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Corporate Dec 12, 2012

Etihad's growth recipe lies with Jet, so why the interest in KFA?

By Sindhu Bhattacharya

New Delhi: Etihad Airways is romancing two Indian brides at the same time but who is it really after?

It has been in advanced talks with India's second largest airline by passengers carried, Jet Airways and has already added to the code share between the two as late as yesterday. But reports suggest that Etihad has now also begun negotiations with Kingfisher Airlines for a possible equity partnership.

A relative newcomer to the aviation business, the nine year old Abu Dhabi-based carrier has been on an acquisition drive this past year, taking minority equity stakes in Virgin Australia and Aer Lingus and raising its shareholding in Air Berlin and Air Seychelles, according to news reports.

Its CEO James Hogan was quoted as saying earlier that any future acquisitions would follow the same theme, with Etihad not interested in majority ownership but focused on growth.

Which ever bride Etihad picks finally, there seems to be an expensive wedding in store in the near future. Debarka Banik/Flickr

In the Indian aviation pecking order right now, there is no doubt that if a partnership with Jet works out, Etihad will find readily available aviation infrastructure, fleet, route connectivity and access to smaller Indian cities. In short, Etihad's recipe for growth is an alliance with Jet Airways. So why has it opened another flank with Kingfisher?

Much of Etihad's aggression in the Indian market is perhaps modelled on its Gulf cousin Emirates, which many have mockingly called the official carrier of India.

Emirates is the largest foreign airline operating to and from India, enjoying sixth freedom rights which means it carries large number of Indian passengers to Doha and provides them onward connections.

The battle between Gulf carriers for the Indian market makes sense because India is one of the few aviation markets in the world which is underserved and has a vast growth potential in terms of air traffic.

As of now, 11 percent of Emirates' total global network capacity is deployed in India and the airline routinely manages to fill over 80 percent of its 54,200 seats a week from India.

n this context, it becomes critical for Etihad to gain a firm toehold in India through an acquisition which not only gives it domestic scale but also established infrastructure and marketing muscle - two things Jet could well provide and both unavailable with Kingfisher right now.

As of now, Etihad operates flights to and from Ahmedabad, Delhi, Bengaluru, Chennai, Hyderabad and Mumbai in India.

So what does Etihad aim to gain by aligning with Kingfisher, which has been grounded since October one, is steadily losing planes to lessors, struggling with employee salary dues for much of 2012 and has over Rs 7000 crore debt on its books?

In fact, any deal with Kingfisher would virtually mean starting an airline in India from scratch.

Is Etihad looking to use an airline like Kingfisher as a low-cost Indian domestic carrier which feeds its own global network?

A story in the Economic Times this morning cited reports on Tuesday in certain section of the media saying Etihad would pay Rs 3,000 crore for a 48 percent stake in Kingfisher. That values the airline at Rs 5,600 crore, almost four-and-a-half times more then its existing market cap of Rs 1,261 crore.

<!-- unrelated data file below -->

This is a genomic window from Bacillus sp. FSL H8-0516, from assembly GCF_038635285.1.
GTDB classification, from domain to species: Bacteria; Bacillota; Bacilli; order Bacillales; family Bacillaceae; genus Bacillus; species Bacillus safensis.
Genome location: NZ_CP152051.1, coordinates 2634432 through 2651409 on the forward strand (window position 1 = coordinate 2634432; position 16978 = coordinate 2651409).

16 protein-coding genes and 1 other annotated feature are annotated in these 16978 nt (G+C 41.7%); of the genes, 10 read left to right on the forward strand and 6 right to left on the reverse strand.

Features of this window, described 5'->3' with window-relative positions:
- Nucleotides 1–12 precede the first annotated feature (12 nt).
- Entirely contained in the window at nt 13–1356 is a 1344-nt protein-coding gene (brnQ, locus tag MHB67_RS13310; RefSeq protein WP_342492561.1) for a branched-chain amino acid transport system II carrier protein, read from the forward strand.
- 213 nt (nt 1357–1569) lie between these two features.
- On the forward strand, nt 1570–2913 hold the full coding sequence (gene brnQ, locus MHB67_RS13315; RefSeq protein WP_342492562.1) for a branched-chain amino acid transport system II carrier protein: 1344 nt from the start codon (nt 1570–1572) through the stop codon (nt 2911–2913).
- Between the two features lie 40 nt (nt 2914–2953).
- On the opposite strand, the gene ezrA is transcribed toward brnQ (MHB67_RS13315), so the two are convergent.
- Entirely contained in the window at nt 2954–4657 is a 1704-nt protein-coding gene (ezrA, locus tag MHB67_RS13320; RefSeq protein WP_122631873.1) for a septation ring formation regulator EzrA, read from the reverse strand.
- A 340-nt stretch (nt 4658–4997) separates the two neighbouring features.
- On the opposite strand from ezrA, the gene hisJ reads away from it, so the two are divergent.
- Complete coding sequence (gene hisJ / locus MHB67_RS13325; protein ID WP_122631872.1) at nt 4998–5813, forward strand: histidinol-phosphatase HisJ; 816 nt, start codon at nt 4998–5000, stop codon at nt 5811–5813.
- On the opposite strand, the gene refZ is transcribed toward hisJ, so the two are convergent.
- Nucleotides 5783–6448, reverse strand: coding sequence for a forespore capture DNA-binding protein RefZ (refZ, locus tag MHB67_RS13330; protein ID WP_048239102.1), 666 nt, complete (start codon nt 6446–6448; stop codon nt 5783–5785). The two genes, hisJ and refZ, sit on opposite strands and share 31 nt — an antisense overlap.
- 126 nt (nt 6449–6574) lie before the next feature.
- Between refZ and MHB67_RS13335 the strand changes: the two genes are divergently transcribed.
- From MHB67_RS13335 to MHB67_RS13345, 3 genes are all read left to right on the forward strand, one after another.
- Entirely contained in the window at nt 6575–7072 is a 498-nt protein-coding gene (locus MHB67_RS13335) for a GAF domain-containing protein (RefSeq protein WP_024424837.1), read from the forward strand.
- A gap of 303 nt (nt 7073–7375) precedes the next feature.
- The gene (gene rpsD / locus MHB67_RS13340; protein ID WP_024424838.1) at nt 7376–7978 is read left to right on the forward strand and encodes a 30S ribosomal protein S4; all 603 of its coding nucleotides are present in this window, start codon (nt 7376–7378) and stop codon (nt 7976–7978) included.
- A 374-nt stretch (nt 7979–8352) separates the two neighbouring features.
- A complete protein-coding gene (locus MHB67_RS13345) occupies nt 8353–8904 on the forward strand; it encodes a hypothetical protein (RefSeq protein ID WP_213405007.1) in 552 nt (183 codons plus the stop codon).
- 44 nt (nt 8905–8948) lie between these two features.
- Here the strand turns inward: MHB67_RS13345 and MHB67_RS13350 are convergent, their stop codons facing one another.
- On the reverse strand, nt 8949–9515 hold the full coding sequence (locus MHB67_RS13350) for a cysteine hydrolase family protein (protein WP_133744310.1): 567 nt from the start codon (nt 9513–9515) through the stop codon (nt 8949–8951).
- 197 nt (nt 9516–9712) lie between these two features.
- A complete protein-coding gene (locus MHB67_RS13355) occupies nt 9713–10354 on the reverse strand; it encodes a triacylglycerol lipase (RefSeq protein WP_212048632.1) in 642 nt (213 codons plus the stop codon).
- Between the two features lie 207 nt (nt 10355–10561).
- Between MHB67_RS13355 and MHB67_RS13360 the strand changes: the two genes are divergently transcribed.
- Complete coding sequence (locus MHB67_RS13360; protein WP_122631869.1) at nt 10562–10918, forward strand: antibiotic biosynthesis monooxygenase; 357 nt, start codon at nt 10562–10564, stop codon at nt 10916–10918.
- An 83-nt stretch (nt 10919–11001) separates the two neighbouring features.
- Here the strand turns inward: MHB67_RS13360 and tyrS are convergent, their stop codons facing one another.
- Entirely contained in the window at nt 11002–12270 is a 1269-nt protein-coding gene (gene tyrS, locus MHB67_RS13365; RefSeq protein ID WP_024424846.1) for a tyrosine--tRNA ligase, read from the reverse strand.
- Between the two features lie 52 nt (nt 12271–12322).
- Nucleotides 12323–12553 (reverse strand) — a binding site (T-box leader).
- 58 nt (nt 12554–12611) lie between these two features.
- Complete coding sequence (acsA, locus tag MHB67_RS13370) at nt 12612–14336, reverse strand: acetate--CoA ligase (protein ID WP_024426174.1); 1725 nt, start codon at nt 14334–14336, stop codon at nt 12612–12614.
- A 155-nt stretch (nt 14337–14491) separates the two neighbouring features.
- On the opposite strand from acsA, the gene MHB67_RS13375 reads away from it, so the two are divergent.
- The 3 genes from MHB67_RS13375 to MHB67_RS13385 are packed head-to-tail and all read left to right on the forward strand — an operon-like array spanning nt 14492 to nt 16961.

The same ET story quoted sources to say Etihad finds the huge premium demand from Jet intimidating. It values Jet Airways at $1.4 billion (a 65% premium at the current market cap of Rs 4,639 crore) and for a 24% stake, Etihad will have to pay nearly about $300 million.

"Of course, the advantage is that with Jet, Etihad will have a functional airline which has debt secured by assets. With Kingfisher, this is clearly not the case. However, the kind of premium that Jet is demanding might limit the upside for Etihad in case the deal works out in Jet's favour," a Kingfisher official reasoned.

Unconfirmed reports suggest Jet promoter Naresh Goyal wants more than half of the money Etihad will spend to acquire his airline upfront.

And besides valuation, Jet and Etihad have some more knots to untie: Jet's ambitious expansion in Europe which would clash with Etihad's ambitions for the same markets and also rumours over differences between the two airlines over management control.

Indian laws allow any foreign carrier to buy only up to 49% equity in an Indian company while placing restrictions such as CEO etc being Indian and the company being registered in India.

So is Goyal being difficult at a time when the deal could well swing his way with a little flexibility? He also has the task of restructuring his own ownership in Jet, which is presently through Tail Winds - a company registered in the Isle of Man - making any deal with Etihad a little more complicated.

But at the same time, has Kingfisher promoter Vijay Mallya promised a little more than just a grounded airline, including his F1 franchise to get Etihad to partner with him?

With Kingfisher, Etihad gets unquestioned management control but also a large dose of debt and an airline which has not flown for close to two months on domestic routes and for many months internationally.

Kapil Kaul of Centre for Asia Pacific Aviation (CAPA) is certain that the expansion of code share between Jet and Etihad is a sure indication that the two will deepen their alliance into an equity partnership in the future.

He also says that in case Etihad buys 49 percent in Jet, it will delist the airline.

Which ever bride Etihad picks finally, there seems to be an expensive wedding in store in the near future.

by Sindhu Bhattacharya

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